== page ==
Most of our older housing stock still peeks out on the world thought original wooden double-hung windows. Since we still live with so many of these, we should understand their advantages and disadvantages.
Double-hung windows are those with two moveable frames, called sashes. Many of these sashes are divided up into multiple “lites” by “muntins,” “mutts” or “mullions.”
These windows were originally designed to operate with weights and pulleys and remind us of a time when blocks and tackles were the prevailing technology for lifting heavy objects. Each sash had a pair of cast-iron torpedo-shaped weights tied to the end of a cotton cord which hung over a simple pulley mounted in the window frame on either side of the sash. The cords were mounted with knots inserted in a pocket drilled in either side of the sash and the cord lay in a groove cut just above the pocket.
If you are repairing or replacing the cord, I always find it advisable to tack a very small nail through the knot into the wood to keep it from creeping up in the pocket. This creeping is a common cause of windows sticking or the ropes pulling free. Some of the early installers put a tiny nail through the knot. That’s where I picked up the trick, much as I’d like to take credit.
The weights hang in a void between the window frame and the nearest 2x4 in the wall and get covered over with a wooden trim, called a “casing,” on the inside and by exterior siding (stucco or what have you) on the exterior.
The weight can be extracted by removing the casing and possibly a bit of plaster, if some excess was placed there.
The weights can also be found through a commonly installed pocket cut into the side of most window frames. This is usually painted over and hard to find, but may be visible as a diagonal cut into the frame on the side of the sash with tiny grooves running down the frame just above. Some of these aren’t fully cut through but were partially cut in for future access.
If you want to try to repair the window weights, you’ll need to remove at least one sash, and this will require removing a trim that holds the window in place at the most inside edge. This is called a “stop” and is almost always coated with paint to a degree that removal requires finding the separation with a utility knife or similar tool. If you remove a stop on one side, you can then tilt the window out and extend the ropes (if they’re still there) and pull the sash out. This might be enough for the repair of the lower sash, which is the one that is closer to the interior. Lower sashes need ropes repaired far more often than uppers because they are used the most and also because the rope is visible when the window is shut and therefore exposed to the sun.
If you want to get the weight through the diagonal pocket, you’ll need to remove one more trim called a “parting bead.” This is a strip of wood that sticks out of the side frame or jamb between the sashes. Each sash rides along the parting bead, preventing them from rubbing against each other. The parting bead is usually nailed into a groove with a few very small nails but is often stuck with paint. Again, the trusty utility knife (my favorite tool for taking blood samples from my thumb) can cut the paint bond and make it easier to remove.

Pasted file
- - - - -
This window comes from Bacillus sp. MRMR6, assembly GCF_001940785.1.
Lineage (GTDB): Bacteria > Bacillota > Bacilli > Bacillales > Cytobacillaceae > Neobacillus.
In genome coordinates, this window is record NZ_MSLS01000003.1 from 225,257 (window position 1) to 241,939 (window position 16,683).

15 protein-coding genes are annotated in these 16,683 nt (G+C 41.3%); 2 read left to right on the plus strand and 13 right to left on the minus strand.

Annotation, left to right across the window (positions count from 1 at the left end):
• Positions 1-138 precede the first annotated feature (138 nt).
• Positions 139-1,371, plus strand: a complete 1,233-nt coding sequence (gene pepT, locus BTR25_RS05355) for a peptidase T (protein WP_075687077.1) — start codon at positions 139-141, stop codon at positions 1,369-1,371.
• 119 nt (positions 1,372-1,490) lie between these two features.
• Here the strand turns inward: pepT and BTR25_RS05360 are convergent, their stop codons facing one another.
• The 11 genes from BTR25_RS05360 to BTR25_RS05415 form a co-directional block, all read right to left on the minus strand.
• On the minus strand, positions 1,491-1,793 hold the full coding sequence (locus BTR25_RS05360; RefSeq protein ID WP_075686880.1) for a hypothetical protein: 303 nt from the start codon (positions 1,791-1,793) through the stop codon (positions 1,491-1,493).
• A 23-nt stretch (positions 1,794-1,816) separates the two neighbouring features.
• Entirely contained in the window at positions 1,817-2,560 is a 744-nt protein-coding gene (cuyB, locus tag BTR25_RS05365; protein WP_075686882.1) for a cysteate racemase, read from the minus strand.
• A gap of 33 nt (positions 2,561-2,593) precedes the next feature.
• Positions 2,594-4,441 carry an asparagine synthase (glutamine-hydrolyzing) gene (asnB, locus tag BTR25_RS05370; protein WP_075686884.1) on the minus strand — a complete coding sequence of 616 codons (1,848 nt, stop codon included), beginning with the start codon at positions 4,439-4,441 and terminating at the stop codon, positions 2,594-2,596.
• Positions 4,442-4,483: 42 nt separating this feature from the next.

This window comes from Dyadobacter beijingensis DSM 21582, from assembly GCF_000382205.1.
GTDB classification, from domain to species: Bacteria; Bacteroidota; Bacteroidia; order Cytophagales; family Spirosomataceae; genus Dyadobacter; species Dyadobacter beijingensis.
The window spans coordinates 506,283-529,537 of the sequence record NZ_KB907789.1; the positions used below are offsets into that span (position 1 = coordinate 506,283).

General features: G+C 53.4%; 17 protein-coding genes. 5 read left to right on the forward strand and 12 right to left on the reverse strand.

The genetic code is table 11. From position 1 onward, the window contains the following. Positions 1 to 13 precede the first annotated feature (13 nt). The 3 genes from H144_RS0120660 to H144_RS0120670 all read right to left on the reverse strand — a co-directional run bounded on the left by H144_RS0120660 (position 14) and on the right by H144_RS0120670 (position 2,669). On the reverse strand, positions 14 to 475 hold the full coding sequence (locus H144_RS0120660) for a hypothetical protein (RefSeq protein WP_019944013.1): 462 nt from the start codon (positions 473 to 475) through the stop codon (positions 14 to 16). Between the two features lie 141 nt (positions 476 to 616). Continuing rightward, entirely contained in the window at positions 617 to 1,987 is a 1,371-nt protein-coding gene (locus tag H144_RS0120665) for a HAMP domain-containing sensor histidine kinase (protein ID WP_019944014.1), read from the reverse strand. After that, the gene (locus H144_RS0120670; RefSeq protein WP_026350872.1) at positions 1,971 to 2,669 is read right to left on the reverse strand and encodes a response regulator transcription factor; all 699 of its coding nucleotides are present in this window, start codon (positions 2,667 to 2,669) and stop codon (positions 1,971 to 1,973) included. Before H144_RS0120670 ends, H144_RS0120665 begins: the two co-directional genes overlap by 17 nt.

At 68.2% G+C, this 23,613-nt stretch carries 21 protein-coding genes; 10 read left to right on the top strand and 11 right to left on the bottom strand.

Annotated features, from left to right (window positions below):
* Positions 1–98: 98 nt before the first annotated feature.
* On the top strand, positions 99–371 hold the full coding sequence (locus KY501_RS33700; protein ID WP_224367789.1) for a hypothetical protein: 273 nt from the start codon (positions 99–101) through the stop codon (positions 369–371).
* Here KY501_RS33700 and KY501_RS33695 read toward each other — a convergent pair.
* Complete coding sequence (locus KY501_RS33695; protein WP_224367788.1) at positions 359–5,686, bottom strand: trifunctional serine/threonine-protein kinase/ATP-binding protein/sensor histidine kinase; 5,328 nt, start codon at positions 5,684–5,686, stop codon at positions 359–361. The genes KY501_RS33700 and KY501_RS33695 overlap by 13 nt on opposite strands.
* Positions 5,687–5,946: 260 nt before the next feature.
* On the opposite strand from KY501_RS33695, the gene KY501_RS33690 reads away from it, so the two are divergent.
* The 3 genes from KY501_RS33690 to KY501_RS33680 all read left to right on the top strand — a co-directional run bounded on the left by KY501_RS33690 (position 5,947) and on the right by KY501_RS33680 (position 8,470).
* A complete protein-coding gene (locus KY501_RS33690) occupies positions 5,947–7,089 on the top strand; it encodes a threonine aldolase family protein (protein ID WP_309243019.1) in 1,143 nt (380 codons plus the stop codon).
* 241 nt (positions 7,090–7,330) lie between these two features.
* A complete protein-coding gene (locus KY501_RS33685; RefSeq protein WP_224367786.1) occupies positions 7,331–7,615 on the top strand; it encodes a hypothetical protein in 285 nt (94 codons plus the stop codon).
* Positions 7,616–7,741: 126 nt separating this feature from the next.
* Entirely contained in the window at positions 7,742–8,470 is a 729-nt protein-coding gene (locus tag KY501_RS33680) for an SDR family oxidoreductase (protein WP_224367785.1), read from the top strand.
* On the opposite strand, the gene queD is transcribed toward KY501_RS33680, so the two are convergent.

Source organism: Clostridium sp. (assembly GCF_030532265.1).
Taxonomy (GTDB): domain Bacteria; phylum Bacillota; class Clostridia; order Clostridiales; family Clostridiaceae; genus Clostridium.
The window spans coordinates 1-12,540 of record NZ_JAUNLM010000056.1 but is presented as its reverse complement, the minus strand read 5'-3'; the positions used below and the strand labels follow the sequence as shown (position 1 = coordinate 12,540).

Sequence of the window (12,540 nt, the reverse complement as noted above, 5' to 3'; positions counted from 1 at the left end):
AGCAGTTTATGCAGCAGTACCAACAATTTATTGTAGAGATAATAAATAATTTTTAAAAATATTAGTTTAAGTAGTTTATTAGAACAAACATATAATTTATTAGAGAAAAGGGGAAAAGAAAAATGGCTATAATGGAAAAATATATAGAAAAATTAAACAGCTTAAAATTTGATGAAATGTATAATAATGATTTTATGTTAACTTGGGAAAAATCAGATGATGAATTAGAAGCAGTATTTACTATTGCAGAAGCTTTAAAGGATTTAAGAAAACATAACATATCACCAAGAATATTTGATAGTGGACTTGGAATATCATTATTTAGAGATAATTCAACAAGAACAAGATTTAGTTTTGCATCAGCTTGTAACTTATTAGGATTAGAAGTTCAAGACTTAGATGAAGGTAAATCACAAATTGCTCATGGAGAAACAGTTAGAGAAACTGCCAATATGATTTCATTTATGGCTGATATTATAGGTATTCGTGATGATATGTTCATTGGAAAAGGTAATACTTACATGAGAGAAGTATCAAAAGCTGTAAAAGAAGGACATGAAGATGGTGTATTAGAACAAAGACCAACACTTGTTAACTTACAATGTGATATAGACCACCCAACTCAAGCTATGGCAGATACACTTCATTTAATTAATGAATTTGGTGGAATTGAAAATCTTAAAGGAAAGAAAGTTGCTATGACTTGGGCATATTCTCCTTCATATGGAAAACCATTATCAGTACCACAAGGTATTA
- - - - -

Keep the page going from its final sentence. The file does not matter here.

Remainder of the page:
Removal of the upper sash will require the removal of at least one parting bead, although taking both out makes it much easier. I personally don’t like fixing weights through this pocket and prefer to take a casing off one or both sides of the window. This lets me get my fat hands on the weight. Once this is done it’s not hard to copy the length of the original rope with new cotton sash cord. Make nice tight knots on the cord (two half hitches for you boy scouts, if you can manage it).
Be sure to buy 1/4” cotton cord. Nylon can slip between the pulley wheel and the axle and become jammed. Cotton seems to hold a nice shape but flows over the wheel in splendid fashion.
A couple of thoughts about the use of double hung windows: Try to get used to using the upper sash. This does as least two things for you, but will likely require you to free it from the paint that holds it in place (many, if not most, of the upper wooden sashes I see have been painted shut). Using the upper sash allows heat to escape from the room. That’s where the heat is, up in the top of the room. It also allows for ventilation without blowing that antique vase off the table. When you open the upper sash and leave the lower sash closed, you keep children from falling out of windows—although, there’s a lot more to do and say in the way of child safety. Briefly, let me note that I was at a building yesterday that had a 20-foot drop from the back windows in the upstairs and there was a scant 21 inches from the floor to the window sill. I’m sure an adventurous 3-year-old could have climbed up that high. Think about locking lower sashes in place when small children might be present.
The last reason is as noted above. The ropes on the uppers are likely in great shape and may have 40 years left in them, while the lowers are tired or gone altogether.
As I’ve noted in the past, if you’re interested in upgrading these old beauties to add double glazing (quiet and warm) or out of dire need (they’re toast), consider some Marvin Tilt Pac replacement sashes. They eliminate the pulleys, ropes and air leaks and look quite a bit like the original equipment.
This is an area where many of you men and women can try your hands at a home repair project without fear of burning down anything. I encourage you all to take a stab at fixing some sash weights. It’s very satisfying and might be just the task to set you on the path to becoming your own handyguy or gal.